Signs You Might Have Glaucoma: How to Identify Symptoms without Medical Diagnosis
June 13, 2023

Signs You Might Have Glaucoma: How to Identify Symptoms without Medical Diagnosis

Glaucoma is a serious eye condition that can lead to vision loss if left untreated. While it is essential to consult an eye care professional for an accurate diagnosis, there are certain signs and symptoms that might indicate the presence of glaucoma. In this blog, we will discuss the signs of glaucoma that you can identify without visiting a doctor. However, please note that these signs should never replace a comprehensive eye examination conducted by a qualified healthcare professional. Let’s explore the potential indicators of glaucoma that you should be aware of.

  1. Changes in Vision

One of the early signs of glaucoma can be changes in your vision. You might notice a gradual decrease in your peripheral vision or difficulty seeing objects from the corner of your eyes. You may also experience blurred vision or see halos around lights. However, these symptoms can be subtle and easily overlooked. If you notice any persistent changes in your vision, it is crucial to seek professional medical advice.

  1. Eye Pain or Discomfort

Some individuals with glaucoma may experience eye pain or discomfort, particularly in cases of acute angle-closure glaucoma. This type of glaucoma occurs when the fluid drainage in the eye becomes suddenly blocked, leading to a rapid increase in intraocular pressure. If you experience severe eye pain, redness, headache, nausea, and vomiting, it may indicate a medical emergency. In such cases, seeking immediate medical attention is crucial to prevent permanent vision loss.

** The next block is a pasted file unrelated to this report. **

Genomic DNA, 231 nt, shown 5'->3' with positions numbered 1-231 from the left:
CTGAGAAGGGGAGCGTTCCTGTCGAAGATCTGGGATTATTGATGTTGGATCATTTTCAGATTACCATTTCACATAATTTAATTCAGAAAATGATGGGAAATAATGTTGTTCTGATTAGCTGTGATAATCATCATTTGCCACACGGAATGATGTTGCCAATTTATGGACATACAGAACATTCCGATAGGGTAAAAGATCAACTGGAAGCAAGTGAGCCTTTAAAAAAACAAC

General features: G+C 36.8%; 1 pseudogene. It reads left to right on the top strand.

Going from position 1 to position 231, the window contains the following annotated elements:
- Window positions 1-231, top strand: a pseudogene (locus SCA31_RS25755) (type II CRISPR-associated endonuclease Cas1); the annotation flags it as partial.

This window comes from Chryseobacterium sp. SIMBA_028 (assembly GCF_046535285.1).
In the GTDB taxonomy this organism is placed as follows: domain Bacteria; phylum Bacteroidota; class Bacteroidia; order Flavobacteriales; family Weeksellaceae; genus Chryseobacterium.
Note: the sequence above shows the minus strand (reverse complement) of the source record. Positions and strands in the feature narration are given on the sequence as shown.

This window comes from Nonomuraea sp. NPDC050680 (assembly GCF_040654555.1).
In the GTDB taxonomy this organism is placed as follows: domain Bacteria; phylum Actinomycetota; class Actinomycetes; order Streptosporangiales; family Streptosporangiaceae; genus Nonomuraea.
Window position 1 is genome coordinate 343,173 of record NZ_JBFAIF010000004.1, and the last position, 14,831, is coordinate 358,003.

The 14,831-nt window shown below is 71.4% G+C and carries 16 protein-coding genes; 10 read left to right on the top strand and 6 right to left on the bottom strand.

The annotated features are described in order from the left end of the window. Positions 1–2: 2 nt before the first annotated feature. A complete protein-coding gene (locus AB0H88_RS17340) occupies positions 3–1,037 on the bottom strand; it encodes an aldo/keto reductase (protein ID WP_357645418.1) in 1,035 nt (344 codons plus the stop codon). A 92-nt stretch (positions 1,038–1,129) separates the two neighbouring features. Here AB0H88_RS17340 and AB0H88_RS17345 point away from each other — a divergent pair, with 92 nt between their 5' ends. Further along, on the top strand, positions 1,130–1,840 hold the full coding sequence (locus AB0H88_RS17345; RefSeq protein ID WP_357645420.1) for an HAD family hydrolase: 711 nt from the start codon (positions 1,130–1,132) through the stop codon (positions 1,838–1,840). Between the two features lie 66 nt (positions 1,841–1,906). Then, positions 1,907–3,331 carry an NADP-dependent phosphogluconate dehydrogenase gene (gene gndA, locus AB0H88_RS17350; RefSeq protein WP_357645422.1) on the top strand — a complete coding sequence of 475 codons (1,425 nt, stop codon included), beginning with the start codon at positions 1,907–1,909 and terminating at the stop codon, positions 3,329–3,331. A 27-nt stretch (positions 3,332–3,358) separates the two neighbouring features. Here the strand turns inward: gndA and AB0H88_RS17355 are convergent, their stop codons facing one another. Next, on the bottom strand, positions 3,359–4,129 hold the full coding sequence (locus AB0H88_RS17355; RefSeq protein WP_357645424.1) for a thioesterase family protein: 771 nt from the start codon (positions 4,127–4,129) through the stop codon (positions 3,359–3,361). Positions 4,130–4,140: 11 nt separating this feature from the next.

1. High Risk Factors

Certain risk factors increase the likelihood of developing glaucoma. These include:

  • Age: Individuals over the age of 60 are at a higher risk of developing glaucoma.
  • Family History: If you have a close relative with glaucoma, your risk of developing the condition is increased.
  • Ethnicity: People of African, Hispanic, and Asian descent have a higher risk of glaucoma.
  • Medical Conditions: Certain medical conditions like diabetes, high blood pressure, and nearsightedness can increase the risk of glaucoma.

If you fall into any of these high-risk categories, it is important to be proactive about your eye health and undergo regular eye examinations.

  1. Increased Intraocular Pressure (IOP)

While elevated intraocular pressure (IOP) is not always indicative of glaucoma, it is a significant risk factor. Intraocular pressure refers to the fluid pressure inside the eye, and high IOP can damage the optic nerve over time. Although you cannot measure your IOP accurately without a professional exam, you can be vigilant about other symptoms and risk factors associated with glaucoma.

  1. Gradual Loss of Peripheral Vision

Glaucoma typically causes a gradual loss of peripheral vision, which often goes unnoticed in the early stages. To self-monitor your vision, you can perform simple tests such as the Amsler grid test. This test involves looking at a grid pattern to check for any irregularities or missing areas. If you notice any changes or distortions in your peripheral vision, it is essential to consult an eye care specialist promptly.


Identifying the signs and symptoms of glaucoma without a medical diagnosis can be challenging. However, being aware of potential indicators and risk factors can prompt you to seek professional medical advice in a timely manner. Remember that regular eye examinations are crucial for early detection and proper management of glaucoma. If you notice any changes in your vision, experience eye pain, or fall into the high-risk categories, do not rely solely on self-diagnosis. Consult with an eye care professional who can provide an accurate diagnosis and appropriate treatment.


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  3. American Academy of Ophthalmology. (2021). Glaucoma. Retrieved from